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Meaning and Definition of Commercial Laws
Commercial Law, also known as Business Law or Mercantile Law, is a legal field that encompasses the rules and regulations governing business activities, transactions, and trade. It forms a branch of General Law and deals with various aspects of commerce, trade, and industry.
Commercial Law addresses matters such as contracts, the sale of goods, partnerships, negotiable instruments, companies, cooperative societies, joint-stock companies, carriage of goods, insolvency, and arbitration.
The definition of Commercial Law can be summarized as follows:
Commercial Law prescribes a set of rules for the governance of certain transactions and relationships among the following entities:
- Businesspersons themselves.
- Businesspersons and their customers, dealers, suppliers, etc.
- Businesspersons and the state.
In the words of legal experts:According to S.R. Davar, "Business law means that branch of law which is applicable to or concerned with trade and commerce in connection with various mercantile or business transactions."
Commercial Law is essential for maintaining the order and fairness of business activities and ensuring that legal protections are in place for all parties involved in commercial transactions. It provides a framework for resolving disputes, enforcing contracts, and facilitating the smooth functioning of the business world.
Scope of Commercial Law
In the modern age, commercial law extends beyond the business community and applies to all members of society. The Contract Act is as applicable to non-business individuals as it is to businesses. People in their day-to-day lives enter into various contracts, and commercial law is integrated into numerous Acts.
These laws, while inspired by English Business Law, are adapted to the unique conditions in India. Business law has a wide scope, and the government establishes rules and regulations to ensure the smooth operation of business activities.
The following laws fall under mercantile laws:
- Contract Act
- Sale of Goods Act
- Partnership Act
- Companies Act
- Negotiable Instruments Act
- Banking Companies Act
- Insurance Companies Act
- Carriers and Carriage of Goods Act
- Commercial Securities
- Patents and Copyright Act
- Insolvency Act
- Arbitration Act
Sources of Commercial Law
English Mercantile Law: Lex mercatoria, meaning 'law merchant,' evolved from trading principles used by medieval European merchants. It served as the international law of commerce and was enforced through merchant courts. The Indian Mercantile Law is built upon the foundation of English Mercantile Law.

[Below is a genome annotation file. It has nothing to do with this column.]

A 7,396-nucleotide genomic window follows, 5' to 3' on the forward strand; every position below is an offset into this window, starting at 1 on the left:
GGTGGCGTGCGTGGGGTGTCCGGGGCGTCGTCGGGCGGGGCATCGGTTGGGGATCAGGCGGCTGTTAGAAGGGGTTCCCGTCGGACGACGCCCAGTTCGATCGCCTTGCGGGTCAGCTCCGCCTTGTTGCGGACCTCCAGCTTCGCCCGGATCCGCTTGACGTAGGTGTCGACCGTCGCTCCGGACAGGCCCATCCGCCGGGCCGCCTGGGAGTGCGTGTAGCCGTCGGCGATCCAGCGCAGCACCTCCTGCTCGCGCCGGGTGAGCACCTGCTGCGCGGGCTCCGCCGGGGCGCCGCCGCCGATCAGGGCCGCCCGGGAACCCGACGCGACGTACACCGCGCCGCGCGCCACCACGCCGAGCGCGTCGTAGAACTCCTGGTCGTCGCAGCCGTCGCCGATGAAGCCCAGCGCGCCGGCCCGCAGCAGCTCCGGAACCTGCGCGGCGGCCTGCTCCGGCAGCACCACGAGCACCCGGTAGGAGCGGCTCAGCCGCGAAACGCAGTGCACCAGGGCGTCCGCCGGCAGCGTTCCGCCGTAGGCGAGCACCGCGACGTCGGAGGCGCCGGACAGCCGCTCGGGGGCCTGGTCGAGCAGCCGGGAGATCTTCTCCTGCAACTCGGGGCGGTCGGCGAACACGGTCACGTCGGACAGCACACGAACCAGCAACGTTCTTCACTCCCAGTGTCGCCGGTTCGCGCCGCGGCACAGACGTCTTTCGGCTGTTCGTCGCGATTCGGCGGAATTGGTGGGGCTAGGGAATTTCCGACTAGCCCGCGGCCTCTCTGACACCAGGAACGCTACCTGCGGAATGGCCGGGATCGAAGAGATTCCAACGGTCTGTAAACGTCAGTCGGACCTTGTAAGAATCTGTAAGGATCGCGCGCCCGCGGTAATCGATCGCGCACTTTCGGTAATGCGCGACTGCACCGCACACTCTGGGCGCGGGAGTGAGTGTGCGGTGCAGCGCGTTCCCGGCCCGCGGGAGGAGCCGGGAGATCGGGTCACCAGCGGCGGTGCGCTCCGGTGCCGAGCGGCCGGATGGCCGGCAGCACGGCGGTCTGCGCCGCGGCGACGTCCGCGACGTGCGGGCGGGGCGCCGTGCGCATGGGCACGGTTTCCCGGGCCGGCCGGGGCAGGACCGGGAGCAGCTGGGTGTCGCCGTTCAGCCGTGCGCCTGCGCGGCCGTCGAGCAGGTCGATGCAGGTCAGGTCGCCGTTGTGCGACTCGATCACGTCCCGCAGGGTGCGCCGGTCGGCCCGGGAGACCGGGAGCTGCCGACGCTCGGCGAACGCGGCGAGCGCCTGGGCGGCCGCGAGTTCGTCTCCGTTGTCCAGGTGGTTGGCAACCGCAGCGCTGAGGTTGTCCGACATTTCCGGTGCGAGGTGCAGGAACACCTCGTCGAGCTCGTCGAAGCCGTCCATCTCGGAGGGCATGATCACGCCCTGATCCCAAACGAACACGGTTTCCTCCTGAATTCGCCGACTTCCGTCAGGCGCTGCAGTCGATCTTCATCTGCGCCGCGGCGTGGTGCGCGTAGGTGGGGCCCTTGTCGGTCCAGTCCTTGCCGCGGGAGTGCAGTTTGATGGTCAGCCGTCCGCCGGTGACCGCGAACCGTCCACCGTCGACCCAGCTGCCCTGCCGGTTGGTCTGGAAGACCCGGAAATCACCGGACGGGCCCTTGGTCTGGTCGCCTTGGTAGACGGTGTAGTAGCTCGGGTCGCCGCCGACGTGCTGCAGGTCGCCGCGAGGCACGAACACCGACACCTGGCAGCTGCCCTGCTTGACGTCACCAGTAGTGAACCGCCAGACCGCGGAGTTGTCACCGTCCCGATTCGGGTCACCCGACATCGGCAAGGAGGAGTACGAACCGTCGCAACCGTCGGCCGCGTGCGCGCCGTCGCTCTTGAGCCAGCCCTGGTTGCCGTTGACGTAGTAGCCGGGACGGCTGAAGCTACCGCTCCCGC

Statutory Law: Statutory law is written law enacted by legislatures or other authorized governing bodies, including the executive branch of the government. In India, all laws are statutory. When a bill passed by Parliament is signed by the President, it becomes an Act or Statute. The majority of Indian Mercantile Law is statutory.
Judicial Decisions: Past judicial decisions or precedents are essential sources of law. When statutory provisions are insufficient to resolve an issue, courts rely on past precedents. Higher court precedents have a binding force on lower courts, and precedents from courts of the same status hold persuasive power.
Customs and Usages: Business and trade often rely on customs, usages, and practices related to specific trades. These practices can have legal force on the parties involved, but they must be certain, reasonable, and well-known to be binding.
Importance of Commercial Law
Business laws define how businesses are established, how taxes apply, registration requirements, documentation, and various business terms, by-laws, and articles of organization, among other aspects.
Business law provides a framework for conducting business activities. It allows businesses to enforce their rights and ensure compliance with legal rules and statutes.
Businesspersons can seek redress through judicial and quasi-judicial authorities if their legal rights are violated by the government.
Certain laws facilitate business operations, such as company incorporation, providing advantages like a separate legal entity and limited liability.
Business law helps prevent the concentration of economic power and facilitates the resolution of individual claims.
It supports the survival and development of organizations and aids management in decision-making.
Business law offers remedies in cases of contract breaches.
It provides regulatory frameworks for conducting commerce, addressing manufacturing, sales, marketing, and product distribution. Each country has its own regulations and laws governing these aspects. Laws and regulations are intended to bring order and stability to society, impacting business plans and operations inevitably.